A research team from the National Cancer Institute (NCI) designated Kimmel Cancer Center (KCC) at Jefferson has concluded that a multidisciplinary clinic approach to aggressive prostate cancer can improve survival in patients.
The results from the 15-year study of the multidisciplinary clinic can be found in the November issue of Journal of Oncology Practice.
Stats and Treatment
Prostate cancer remains the most common non-skin cancer and the second leading cause of cancer death in men in the United States. In fact, about 218,000 men will be diagnosed with the disease in 2010 with about 32,000 of them dying from it. Men are much more likely to be diagnosed with prostate cancer than women are to be diagnosed with breast cancer, making this a significant public health issue. Standard treatment of localized prostate cancer generally consists of active surveillance, surgery, radiotherapy, cryotherapy or other investigational methods. In deciding on a treatment regimen, patients must be informed of the risks and benefits of each treatment. All specialists must provide patients with up-to-date information on the options and be aware of the different influences that surround these men during the decision-making process.
How It's Done at KCC
Since 1996, the KCC has offered newly diagnosed prostate cancer patients, and those needing additional consultation, the opportunity to be evaluated in a Multidisciplinary Genitourinary Cancer Clinic (MDGUCC). The clinic team works with patients and referring physicians to devise treatment plans that are tailored to the individual needs of each patient. The goals of this weekly clinic are to provide state-of-the-art oncology care and to serve as an educational resource for patients, their families and physicians in training.
"The primary goal of the MDGUCC approach to prostate cancer is to provide this balanced information in an open and interactive fashion, with all clinical specialists present at the same time," said Leonard Gomella, M.D., F.A.C.S., the Bernard W. Godwin, Jr. Professor of Prostate Cancer; associate director for Clinical Affairs at the KCC; Chair of the Department of Urology at Jefferson Medical College of Thomas Jefferson University; and lead investigator on this study. "Shared decision making through a real time, on site discussion with different specialists about the risks and benefits of each treatment can decrease distress and post-treatment regret."
The research team took data from Jefferson's Oncology Data Services and compared it to a national prostate cancer outcomes database, the NCI Surveillance, Epidemiology and End Results (SEER) Program, for the year 2006 (ten years after the MDGUCC clinic started). Data on treatment changes in localized disease and related parameters were also assessed. Patient satisfaction was analyzed from a simple blinded, six-item questionnaire.
The results from the 15-year clinic experience show that the multidisciplinary approach is key to successful treatment of aggressive, locally advanced stage three and four prostate cancer. In fact, 10-year data for these two stages of the disease show that KCC survival rates dramatically exceed SEER's nationwide survival for locally aggressive prostate cancer. During the past 15 years, there has been a shift towards robotically-assisted laparoscopic radical prostatectomy and a slight decrease in brachytherapy relative to external beam radiation therapy at the KCC. Ten-year survival data approaches 100 percent in stage one and two prostate cancer. Patient satisfaction with the KCC multidisciplinary approach is high as evidenced by the survey instruments. Ninety percent of patients reported the experience as 'good' or 'very good' and would recommend the MDGUCC.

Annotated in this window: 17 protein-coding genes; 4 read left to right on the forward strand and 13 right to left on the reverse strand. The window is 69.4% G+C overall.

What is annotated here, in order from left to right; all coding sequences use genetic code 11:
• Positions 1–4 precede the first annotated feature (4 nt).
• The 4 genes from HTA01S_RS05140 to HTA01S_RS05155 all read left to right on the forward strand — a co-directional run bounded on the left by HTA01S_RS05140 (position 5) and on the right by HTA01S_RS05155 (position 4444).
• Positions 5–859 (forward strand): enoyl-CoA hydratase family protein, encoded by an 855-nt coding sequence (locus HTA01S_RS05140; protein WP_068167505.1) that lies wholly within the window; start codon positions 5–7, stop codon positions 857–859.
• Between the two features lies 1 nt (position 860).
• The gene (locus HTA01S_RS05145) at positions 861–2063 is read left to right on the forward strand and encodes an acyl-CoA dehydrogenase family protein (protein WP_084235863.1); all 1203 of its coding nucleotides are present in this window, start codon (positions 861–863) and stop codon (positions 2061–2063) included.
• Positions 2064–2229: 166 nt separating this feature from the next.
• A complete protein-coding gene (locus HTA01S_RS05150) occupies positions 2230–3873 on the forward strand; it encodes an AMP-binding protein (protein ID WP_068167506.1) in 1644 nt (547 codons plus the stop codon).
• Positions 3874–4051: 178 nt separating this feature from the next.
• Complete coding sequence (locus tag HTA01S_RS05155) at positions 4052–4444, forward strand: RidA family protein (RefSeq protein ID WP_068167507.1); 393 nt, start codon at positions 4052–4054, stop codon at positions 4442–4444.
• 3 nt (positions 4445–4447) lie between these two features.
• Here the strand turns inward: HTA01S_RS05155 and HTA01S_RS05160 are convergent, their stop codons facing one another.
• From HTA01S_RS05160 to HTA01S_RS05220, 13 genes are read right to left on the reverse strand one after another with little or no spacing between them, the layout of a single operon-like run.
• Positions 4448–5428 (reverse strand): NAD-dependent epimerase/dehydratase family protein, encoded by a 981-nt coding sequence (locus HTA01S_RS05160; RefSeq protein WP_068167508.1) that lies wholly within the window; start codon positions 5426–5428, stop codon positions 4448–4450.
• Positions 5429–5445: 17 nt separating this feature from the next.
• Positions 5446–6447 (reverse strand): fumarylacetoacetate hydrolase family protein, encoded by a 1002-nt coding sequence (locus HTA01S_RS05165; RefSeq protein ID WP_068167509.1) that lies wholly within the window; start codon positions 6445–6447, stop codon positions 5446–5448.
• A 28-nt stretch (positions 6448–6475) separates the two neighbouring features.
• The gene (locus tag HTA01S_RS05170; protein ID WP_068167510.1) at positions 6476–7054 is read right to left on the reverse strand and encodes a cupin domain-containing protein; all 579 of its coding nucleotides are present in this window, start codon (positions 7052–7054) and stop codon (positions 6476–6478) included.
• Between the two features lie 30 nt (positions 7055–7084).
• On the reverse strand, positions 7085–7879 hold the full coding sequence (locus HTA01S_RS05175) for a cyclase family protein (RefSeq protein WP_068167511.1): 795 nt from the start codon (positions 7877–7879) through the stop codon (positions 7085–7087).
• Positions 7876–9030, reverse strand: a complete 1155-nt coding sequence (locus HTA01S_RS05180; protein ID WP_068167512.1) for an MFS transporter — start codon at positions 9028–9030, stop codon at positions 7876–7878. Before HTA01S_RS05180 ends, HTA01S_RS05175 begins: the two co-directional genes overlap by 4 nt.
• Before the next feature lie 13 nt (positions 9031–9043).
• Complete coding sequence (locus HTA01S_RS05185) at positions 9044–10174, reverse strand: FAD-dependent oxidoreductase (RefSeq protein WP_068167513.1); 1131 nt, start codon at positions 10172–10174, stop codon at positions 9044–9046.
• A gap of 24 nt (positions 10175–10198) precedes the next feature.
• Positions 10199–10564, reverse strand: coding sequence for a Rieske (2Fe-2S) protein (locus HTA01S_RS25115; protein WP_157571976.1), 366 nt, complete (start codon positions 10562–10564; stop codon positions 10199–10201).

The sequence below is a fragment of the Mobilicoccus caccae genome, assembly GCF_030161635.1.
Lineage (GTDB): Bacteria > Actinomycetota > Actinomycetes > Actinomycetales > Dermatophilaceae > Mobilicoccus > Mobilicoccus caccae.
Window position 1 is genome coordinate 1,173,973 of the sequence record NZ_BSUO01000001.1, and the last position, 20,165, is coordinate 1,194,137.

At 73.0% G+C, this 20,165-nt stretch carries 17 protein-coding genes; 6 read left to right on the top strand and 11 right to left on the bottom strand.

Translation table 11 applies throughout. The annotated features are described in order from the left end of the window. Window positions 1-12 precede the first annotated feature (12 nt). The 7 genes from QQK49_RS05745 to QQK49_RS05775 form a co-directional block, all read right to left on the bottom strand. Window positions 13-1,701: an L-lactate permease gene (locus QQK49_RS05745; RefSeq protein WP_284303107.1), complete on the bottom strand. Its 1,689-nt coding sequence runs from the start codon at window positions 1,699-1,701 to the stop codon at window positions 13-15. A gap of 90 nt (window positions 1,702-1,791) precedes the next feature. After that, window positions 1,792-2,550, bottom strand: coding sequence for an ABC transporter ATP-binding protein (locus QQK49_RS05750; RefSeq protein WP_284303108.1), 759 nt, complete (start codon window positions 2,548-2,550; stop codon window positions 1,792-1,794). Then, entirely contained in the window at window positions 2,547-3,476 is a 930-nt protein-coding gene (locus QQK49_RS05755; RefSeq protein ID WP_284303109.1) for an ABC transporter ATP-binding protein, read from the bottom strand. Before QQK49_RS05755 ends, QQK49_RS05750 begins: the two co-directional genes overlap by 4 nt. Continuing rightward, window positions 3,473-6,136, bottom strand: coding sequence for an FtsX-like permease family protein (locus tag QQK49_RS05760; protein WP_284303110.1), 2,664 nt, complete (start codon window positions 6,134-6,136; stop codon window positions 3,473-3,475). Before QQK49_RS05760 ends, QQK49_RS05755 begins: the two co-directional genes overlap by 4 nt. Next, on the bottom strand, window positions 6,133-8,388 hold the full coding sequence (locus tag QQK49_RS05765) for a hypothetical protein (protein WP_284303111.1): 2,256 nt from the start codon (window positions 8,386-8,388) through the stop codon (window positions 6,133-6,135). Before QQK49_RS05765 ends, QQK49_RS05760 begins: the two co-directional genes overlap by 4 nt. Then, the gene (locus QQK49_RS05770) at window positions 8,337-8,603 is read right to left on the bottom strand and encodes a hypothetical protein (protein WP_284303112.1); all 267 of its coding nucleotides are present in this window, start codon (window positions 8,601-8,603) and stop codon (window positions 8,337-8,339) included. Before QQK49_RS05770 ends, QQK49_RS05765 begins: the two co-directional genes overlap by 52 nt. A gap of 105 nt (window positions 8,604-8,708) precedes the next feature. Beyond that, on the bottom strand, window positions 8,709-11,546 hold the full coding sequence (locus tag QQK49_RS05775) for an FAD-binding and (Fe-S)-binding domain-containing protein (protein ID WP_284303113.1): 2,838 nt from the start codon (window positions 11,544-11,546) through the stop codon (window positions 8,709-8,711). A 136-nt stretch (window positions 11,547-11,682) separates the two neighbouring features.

"A high level of satisfaction with this patient-centered model is clearly seen. The multidisciplinary clinic approach to prostate cancer enhances outcomes through a coordinated approach to all therapeutic options," said Richard Pestell, M.D., Ph.D., M.B.B.S., F.R.A.C.P., F.A.C.P., director, Kimmel Cancer Center at Jefferson. "This clinic model serves as an educational tool for patients, their families and our trainees and supports clinical trial participation. The multidisciplinary approach to cancer is the hallmark of KCC programs."
"This study conclusively shows that a highly-coordinated, multidisciplinary approach to treating aggressive forms of prostate cancer is best," said Adam Dicker, M.D., Ph.D, Chair of the Department of Radiation Oncology at Jefferson Medical College of Thomas Jefferson University; Program Leader-Radiation Research and Translational Biology at the Kimmel Cancer Center; and co-investigator on this study. "A team of committed urologists, radiation oncologists, medical oncologists, radiologists, pathologists and other specialists, in partnership with dedicated coordinators, is essential for the success of this patient-centered program."
Investigators from a number of different Jefferson departments participated in this study, including: Jianqing Lin, M.D. (Medical Oncology); Jean Hoffman-Censits, M.D. (Medical Oncology); Patricia Dugan, R.N. (Kimmel Cancer Center Network); Fran Guiles, R.H.I.A., C.T.R.(Oncology Data Service); Costas Lallas, M.D. (Urology); Jaspreet Singh, D.O. (Urology); Peter McCue, M.D. (Pathology, Anatomy & Cell Biology); Timothy Showalter, M.D. (Radiation Oncology); Richard Valicenti, M.D. (Radiation Oncology); and Edouard Trabulsi, M.D. (Urology).
Materials provided by Thomas Jefferson University. Note: Content may be edited for style and length.
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